Tuesday, 12 July 2011

Atherstone Locks

The Atherstone flight is one of my favourites. Yes, they can be a bit slow to fill and there were some queues today (fortunately all going uphill whilst I was going down). But they are never short of interest - in the form of canalside architecture. . .
Lock 5
. . .or canalside notices, such as this, which would have been inconceivable a few years back but is now considered necessary to explain our cultural norms to recent arrivals.

A recent post from Adam on Briar Rose reminded me that one of the locks in the flight still has working side ponds. At one time most of the locks here had them but all bar one are now disused, so I was looking out for it. I found it at Lock 6.
The side pond is a very useful water conservation device. It sits parallel to the lock at a level halfway between full and empty and is connected via a conventional sluice/paddle arrangement. Going down, one empties the full lock into the side pond until a level is reached when the paddle is closed and the remainder of the lock is emptied as normal. The next boat can then half-fill the lock from the side pond thus reducing the amount of water lost from the top pound by 50%. Perhaps even this simple arrangement is too complicated for today's boaters, which is why most are now out of use and certainly the boat in front of me and the uphill boat I waited for both ignored it.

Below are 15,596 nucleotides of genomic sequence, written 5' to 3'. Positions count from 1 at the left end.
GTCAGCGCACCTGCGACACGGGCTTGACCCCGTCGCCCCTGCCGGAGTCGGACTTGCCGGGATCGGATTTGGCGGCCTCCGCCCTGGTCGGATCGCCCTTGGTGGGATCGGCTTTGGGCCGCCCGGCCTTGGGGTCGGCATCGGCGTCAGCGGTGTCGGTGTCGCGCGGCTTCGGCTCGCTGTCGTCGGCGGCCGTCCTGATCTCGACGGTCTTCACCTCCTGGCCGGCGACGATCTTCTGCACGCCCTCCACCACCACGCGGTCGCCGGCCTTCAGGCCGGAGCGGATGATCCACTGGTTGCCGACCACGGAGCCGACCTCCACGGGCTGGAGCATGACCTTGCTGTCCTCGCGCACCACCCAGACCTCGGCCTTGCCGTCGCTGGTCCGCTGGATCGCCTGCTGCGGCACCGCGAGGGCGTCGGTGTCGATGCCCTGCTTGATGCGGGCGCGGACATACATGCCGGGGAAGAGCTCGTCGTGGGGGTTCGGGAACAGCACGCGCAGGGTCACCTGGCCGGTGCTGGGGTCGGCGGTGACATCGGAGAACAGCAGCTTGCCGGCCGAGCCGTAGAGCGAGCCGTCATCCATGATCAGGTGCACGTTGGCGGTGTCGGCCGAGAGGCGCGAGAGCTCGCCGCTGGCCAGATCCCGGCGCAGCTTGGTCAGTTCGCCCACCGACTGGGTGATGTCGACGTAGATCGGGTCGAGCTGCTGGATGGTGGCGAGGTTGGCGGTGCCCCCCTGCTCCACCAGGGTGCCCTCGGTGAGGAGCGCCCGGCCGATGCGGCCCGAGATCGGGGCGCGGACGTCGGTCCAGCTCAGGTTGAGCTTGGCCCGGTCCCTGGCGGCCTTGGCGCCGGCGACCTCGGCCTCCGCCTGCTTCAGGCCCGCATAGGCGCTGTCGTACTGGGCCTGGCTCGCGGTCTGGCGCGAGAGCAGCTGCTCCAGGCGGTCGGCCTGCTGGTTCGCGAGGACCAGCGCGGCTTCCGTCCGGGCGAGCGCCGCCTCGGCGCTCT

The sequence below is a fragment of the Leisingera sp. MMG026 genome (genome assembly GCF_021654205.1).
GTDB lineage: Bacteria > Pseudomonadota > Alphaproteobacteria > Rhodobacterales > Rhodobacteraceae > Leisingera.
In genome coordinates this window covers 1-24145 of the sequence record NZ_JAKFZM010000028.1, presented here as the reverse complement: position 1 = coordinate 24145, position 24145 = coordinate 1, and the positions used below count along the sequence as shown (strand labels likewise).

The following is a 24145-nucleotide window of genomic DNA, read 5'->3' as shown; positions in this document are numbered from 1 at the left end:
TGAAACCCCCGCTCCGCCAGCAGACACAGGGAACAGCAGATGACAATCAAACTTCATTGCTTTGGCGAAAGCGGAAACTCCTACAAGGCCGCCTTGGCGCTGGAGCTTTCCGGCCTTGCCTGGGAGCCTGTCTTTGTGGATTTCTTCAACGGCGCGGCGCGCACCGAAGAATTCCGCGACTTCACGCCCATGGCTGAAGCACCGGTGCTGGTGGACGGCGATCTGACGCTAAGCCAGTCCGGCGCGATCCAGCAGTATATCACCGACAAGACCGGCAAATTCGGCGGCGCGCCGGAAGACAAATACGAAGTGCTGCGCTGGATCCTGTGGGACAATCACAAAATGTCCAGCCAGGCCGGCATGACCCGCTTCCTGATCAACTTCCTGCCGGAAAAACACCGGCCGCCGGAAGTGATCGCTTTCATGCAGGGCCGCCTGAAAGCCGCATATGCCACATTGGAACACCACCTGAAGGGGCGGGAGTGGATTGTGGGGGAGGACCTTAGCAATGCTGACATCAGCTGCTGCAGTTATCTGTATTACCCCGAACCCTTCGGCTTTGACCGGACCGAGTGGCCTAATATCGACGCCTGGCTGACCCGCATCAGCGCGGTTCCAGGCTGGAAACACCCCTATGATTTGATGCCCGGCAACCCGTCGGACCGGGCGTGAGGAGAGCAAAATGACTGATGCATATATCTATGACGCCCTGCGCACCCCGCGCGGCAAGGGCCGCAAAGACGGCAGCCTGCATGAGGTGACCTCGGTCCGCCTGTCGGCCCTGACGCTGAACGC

Adam said...

We saw one other boater using the side pond; three uses in a couple of weeks is probably the most it's had in years!

Halfie said...

I remember side ponds being explained to us as my parents hired a boat from Wyvern Shipping at Linslade in 1975, my first taste of narrowboating. Side ponds were still operational on some locks on the Grand Union in those days.

Sarah said...

Atherstone Lock 3 is the only one (so far) where I have managed to step across a bottom gate. I'm hoping that if I keep practising, my legs will get longer.